BOSTON – While Martin Scorsese is feted by Hollywood for his Oscar-winning film The Departed, relatives of people killed or tortured by the real Boston Irish mobster on whom the movie is based are not applauding.
Some feel exploited by the film that won best picture and best director, saying it stirred up painful memories or glossed over crucial facts. Others simply refuse to see Hollywood’s version of the life of fugitive gangster James “Whitey” Bulger.
“The movie gives this hero worship to this creature,” said Christopher McIntyre, 47, whose brother was murdered by Bulger’s gang in 1984.
“For eight hours, they strapped him in a chair and cut pieces off him. He begged for a bullet in the brain,” McIntyre said of his brother’s death, adding that he still feels threatened by remnants of Bulger’s gang and plans to leave Massachusetts.
He said he had not seen the film because it would be too painful.
The McIntyre family filed a federal lawsuit in 2001 that alleges FBI agents at the top levels of the Boston office knew of Bulger’s crimes but protected him from prosecution because his gang acted as informants against the rival Italian mafia.
The FBI has declined to comment on the case, saying its investigation into Bulger is continuing.
Tim Connors, 32, whose father was gunned down by Bulger’s gang in 1975, said he did not like the way Hollywood portrayed Bulger and his notorious Winter Hill gang which generated more than 60 convictions in about 30 cases.
“It glorified things way too much. Everybody is just trying to cash in on that story.”
Howie Carr, author of the The Brothers Bulger, said that although the movie was set in the insular Irish-American South Boston enclave where Bulger lived, it missed a few salient points in the Bulger story.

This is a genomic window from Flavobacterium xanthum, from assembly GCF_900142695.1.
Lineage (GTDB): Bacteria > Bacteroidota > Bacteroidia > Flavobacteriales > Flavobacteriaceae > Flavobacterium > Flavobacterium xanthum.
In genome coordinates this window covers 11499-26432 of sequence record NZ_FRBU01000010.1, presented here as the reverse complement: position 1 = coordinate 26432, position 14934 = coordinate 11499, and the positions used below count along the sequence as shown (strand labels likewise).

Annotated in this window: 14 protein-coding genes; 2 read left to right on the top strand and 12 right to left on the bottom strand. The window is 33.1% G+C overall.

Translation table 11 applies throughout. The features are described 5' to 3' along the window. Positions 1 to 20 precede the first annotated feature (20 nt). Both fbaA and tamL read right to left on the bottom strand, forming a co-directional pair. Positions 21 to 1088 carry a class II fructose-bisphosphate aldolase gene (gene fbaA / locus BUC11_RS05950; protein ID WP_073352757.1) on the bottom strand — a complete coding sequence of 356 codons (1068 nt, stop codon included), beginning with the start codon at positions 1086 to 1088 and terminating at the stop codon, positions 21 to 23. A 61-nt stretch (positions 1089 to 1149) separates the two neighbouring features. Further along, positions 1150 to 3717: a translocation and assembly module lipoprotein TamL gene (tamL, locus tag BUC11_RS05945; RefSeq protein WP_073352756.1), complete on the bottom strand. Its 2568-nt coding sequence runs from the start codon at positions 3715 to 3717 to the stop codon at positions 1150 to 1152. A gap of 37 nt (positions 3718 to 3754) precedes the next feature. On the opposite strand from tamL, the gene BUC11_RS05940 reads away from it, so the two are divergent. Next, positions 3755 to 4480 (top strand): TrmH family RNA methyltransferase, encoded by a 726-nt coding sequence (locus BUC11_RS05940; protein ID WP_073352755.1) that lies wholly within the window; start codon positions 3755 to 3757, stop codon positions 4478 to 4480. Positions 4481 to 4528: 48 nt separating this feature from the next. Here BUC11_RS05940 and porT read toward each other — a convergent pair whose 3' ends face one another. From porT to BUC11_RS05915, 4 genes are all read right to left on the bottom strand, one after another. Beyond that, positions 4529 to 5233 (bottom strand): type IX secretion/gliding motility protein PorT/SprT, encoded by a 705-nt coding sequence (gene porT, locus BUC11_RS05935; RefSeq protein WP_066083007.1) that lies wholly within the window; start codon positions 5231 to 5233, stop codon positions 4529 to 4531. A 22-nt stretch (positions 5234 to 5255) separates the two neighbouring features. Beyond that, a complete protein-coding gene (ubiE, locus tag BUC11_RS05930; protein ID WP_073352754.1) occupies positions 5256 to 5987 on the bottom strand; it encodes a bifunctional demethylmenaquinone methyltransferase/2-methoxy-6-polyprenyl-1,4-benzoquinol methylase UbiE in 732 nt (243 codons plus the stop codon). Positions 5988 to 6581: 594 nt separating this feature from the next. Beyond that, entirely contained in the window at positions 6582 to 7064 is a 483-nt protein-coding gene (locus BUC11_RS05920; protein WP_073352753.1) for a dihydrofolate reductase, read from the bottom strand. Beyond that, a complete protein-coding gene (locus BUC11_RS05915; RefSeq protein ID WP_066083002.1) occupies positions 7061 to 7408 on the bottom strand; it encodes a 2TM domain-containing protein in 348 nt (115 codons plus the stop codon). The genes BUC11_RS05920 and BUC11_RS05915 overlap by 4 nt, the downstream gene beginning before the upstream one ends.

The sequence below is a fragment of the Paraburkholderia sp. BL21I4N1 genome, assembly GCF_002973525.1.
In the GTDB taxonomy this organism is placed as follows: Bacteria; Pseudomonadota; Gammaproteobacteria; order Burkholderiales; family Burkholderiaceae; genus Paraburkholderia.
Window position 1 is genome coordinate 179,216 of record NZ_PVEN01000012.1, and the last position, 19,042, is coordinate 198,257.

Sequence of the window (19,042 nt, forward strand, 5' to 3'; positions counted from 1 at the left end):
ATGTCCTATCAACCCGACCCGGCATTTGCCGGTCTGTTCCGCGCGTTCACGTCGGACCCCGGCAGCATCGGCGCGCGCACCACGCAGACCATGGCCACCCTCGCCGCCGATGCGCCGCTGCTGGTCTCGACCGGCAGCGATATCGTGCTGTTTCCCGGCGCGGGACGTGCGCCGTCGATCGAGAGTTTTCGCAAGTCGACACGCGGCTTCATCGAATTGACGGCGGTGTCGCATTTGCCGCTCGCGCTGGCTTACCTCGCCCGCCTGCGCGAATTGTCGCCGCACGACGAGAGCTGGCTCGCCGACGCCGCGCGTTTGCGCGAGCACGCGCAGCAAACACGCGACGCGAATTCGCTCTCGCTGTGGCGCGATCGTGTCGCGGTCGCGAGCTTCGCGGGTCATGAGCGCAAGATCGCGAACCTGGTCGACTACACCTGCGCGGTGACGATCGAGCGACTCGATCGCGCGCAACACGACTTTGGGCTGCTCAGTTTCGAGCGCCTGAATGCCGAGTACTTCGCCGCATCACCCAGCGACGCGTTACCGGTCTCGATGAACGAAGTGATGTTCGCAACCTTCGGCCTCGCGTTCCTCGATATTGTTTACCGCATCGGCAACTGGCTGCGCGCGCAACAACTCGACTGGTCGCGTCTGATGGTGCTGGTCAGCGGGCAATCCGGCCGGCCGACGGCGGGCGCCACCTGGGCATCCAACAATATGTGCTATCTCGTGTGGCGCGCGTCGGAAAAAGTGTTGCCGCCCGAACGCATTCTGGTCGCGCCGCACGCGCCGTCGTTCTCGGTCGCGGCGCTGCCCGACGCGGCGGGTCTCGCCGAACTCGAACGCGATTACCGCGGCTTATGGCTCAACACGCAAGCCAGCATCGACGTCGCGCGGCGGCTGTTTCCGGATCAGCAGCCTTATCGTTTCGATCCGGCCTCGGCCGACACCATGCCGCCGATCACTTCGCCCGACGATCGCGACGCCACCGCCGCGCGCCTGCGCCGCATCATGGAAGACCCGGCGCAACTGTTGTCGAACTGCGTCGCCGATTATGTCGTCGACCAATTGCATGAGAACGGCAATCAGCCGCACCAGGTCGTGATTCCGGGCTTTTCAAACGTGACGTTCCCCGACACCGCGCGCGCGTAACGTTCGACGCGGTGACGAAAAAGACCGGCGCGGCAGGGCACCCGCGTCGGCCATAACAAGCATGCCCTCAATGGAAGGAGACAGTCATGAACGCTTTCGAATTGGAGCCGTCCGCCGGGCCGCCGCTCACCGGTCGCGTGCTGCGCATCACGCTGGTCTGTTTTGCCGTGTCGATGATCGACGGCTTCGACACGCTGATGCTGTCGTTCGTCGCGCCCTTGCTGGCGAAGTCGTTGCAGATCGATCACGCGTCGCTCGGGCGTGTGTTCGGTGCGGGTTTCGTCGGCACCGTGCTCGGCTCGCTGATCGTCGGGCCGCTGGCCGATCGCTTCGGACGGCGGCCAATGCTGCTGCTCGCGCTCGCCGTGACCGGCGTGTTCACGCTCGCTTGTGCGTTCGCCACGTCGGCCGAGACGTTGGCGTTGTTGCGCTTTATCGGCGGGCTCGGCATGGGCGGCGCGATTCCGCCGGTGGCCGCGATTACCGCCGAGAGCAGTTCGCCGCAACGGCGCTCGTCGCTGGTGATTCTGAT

In real life there were few if any redeeming characters such as the policeman played by Leonardo DiCaprio who infiltrates the gang and forms a close relationship with the larger-than-life mobster played by Jack Nicholson.
“There were no good guys in this saga,” said Carr.
Carr’s book explores how much state and city politicians knew about Bulger’s gang, and whether they tolerated its years of bookmaking, drug peddling, extortion and murder while Bulger’s brother, William, was a dominating force in state politics as Senate president.
David Wheeler, whose father was shot and killed by a hitman on Bulger’s orders in 1981, criticisedthe film for glossing over the Government’s involvement in Bulger’sgang.
“In my opinion it’s a revisionist history that protects the guilty,” he said. “I cannot see this movie. Itwould just be too painful.”
In a 21-minute documentary on Bulger included in the DVD version of the film, which was released by Time Warner’s Warner Brothers Pictures, Scorsese puts some distance between the character of Frank Costello, played by Nicholson, and the real-life Boston gangster.
“In no way do we say that Francis Costello is patterned after Whitey Bulger. But let me put it this way: we felt comfortable in the character and in the situation because we know it to be true.”